My work is the product of visual hedonism coupled with the synthesis of a hybrid past and a desire for discovery. My artwork results from my finding points of balance between my Asian heritage and my American upbringing, between my personal extroversion and my social sequestration, between my Southern education and my New England re-education, between my analytical left-brain and my intuitive right-brain, between my intentions and the consequences of my actions.
Earning an MFA in Theater Design, I was not directed through any standard artistic pedagogy, thus my unorthodox medium. The defining dynamic of my personal creativity is my use of spray paint as my primary means of applying pigment. This "hands-off" technique, along with the fact that all my work to date is painted on the back of a thin, clear panel, underscores my peculiar relationship to my own sense of control or "responsibility" to my making of art. I seem to have chosen a way of creating that leaves the door wide open for the influence of the Muse--or "accident" as others might describe it.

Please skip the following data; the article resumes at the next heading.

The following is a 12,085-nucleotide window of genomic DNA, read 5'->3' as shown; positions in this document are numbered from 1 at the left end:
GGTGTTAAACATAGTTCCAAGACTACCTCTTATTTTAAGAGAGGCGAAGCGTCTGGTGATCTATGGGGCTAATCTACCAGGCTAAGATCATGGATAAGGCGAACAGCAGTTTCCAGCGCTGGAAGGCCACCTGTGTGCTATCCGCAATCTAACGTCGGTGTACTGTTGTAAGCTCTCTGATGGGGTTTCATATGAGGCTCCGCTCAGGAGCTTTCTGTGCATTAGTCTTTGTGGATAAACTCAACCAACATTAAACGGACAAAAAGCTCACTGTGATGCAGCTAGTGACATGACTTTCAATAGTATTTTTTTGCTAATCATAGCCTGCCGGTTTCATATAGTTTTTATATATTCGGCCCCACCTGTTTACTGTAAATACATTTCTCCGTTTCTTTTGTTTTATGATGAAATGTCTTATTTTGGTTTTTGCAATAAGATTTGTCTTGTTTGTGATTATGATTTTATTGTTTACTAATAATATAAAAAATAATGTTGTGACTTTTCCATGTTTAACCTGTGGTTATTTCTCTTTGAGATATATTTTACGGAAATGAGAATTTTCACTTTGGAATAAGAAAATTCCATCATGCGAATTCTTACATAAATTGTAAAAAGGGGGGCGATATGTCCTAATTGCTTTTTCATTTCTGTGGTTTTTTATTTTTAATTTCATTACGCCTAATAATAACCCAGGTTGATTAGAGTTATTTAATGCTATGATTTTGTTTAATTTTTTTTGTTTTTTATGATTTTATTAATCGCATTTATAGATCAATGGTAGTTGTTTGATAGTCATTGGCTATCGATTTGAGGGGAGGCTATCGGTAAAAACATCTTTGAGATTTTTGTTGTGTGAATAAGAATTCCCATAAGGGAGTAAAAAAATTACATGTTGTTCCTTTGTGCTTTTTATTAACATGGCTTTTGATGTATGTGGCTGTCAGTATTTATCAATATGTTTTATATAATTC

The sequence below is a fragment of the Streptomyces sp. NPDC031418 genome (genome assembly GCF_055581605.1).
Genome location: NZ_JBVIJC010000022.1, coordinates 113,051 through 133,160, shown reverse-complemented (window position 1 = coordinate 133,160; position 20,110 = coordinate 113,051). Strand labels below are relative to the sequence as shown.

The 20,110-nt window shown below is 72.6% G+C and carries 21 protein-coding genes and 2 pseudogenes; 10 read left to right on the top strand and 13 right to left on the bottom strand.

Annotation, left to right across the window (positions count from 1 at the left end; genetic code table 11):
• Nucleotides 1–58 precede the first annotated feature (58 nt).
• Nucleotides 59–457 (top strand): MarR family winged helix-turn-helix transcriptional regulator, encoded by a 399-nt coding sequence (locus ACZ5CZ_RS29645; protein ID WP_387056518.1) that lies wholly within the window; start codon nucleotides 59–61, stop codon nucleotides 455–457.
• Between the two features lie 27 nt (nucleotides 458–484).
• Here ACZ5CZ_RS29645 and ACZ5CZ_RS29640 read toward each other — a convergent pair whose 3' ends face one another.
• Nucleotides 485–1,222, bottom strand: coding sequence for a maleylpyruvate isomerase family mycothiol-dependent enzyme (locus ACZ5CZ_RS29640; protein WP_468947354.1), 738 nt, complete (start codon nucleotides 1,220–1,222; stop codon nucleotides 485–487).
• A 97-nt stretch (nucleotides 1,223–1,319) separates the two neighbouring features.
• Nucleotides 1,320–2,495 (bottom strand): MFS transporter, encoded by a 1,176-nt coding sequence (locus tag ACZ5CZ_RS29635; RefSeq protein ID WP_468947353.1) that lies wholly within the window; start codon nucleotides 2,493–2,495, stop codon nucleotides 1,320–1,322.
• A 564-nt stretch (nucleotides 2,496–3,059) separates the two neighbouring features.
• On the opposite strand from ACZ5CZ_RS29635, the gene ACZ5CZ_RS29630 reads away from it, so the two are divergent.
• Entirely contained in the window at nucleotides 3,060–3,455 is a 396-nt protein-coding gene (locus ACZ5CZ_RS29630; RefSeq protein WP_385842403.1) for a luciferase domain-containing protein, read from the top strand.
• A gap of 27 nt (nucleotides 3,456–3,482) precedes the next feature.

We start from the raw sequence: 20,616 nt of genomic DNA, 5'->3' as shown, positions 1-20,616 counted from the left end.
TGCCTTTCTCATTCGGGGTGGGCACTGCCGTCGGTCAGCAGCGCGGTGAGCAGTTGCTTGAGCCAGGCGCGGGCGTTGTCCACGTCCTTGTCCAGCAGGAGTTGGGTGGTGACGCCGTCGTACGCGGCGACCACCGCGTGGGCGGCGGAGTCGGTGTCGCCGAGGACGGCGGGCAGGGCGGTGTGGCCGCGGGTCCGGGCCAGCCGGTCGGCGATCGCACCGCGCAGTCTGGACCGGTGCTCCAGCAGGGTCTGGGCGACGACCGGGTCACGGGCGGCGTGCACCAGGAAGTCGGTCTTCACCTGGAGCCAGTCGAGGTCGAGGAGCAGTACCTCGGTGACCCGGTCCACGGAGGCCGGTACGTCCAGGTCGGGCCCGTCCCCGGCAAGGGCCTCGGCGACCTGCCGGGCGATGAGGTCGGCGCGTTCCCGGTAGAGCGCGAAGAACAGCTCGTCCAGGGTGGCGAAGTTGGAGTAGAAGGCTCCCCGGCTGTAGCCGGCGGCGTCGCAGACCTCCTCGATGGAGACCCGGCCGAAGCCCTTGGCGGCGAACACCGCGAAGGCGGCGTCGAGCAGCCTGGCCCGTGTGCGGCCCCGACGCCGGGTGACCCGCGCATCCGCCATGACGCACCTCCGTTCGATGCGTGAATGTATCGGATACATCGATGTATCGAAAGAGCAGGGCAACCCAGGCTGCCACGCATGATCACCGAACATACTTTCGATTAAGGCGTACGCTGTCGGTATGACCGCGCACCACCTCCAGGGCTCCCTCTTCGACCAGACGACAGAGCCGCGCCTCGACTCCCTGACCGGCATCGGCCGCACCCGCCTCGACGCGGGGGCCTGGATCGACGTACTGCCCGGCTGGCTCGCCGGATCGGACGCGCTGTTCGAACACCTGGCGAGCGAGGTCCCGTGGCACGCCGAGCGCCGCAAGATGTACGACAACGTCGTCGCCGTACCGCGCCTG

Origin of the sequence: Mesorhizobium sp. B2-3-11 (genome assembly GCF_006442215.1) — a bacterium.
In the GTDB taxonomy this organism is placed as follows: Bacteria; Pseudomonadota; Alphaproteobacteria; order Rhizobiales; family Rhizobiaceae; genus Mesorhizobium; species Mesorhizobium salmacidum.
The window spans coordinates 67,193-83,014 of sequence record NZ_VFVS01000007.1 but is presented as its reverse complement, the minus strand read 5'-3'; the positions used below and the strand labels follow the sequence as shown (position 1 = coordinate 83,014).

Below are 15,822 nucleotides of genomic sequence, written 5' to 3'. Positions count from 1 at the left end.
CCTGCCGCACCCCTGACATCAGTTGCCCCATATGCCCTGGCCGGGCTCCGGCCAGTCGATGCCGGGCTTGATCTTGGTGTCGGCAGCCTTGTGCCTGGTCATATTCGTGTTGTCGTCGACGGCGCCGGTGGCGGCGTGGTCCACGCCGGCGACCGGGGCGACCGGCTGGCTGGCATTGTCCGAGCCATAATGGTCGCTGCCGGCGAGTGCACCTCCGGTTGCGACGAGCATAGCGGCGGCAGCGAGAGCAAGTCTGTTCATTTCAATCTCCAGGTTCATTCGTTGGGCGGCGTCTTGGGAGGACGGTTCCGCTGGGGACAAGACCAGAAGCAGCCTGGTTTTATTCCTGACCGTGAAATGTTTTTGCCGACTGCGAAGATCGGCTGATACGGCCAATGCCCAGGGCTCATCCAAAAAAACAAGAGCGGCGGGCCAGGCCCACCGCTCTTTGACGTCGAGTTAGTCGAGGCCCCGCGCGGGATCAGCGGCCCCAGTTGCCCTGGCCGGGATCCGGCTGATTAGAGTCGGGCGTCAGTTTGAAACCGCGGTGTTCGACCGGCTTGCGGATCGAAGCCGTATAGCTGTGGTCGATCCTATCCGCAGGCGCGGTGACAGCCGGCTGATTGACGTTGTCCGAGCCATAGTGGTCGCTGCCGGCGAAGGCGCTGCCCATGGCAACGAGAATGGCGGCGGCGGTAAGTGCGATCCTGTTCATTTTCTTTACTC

My work is, at its closest analysis, "micro-pointillism"--tiny drops of color. With the intervention of my universal mask of water drops, this micro-pointillism coalesces into a larger "macro-pointillism" created through the distinctions of layers of color. The resulting organic complexity of chromatic interaction is unlike anything possible with the conventional tools of application. Add to this the chromatic enrichment of the extremely thin, clear layer of my "canvas," and the results are truly unique--with the luminosity of copper enamel but with the scale and spontaneity of painting.
Coming late to a self-definition of "fine artist," I have relied on a more scattered, exploratory approach to find a path to artistic maturity, as compared to the gracious delving and gradual peregrination of many long-term career artists. Of course, as with all artists, this creative trajectory is as much a product of my personality as it is of context. I am currently focused on four bodies of work: Calligraphics; Impressionist Landscapes; Organic, abstract puzzle compositions; and Representational puzzle compositions.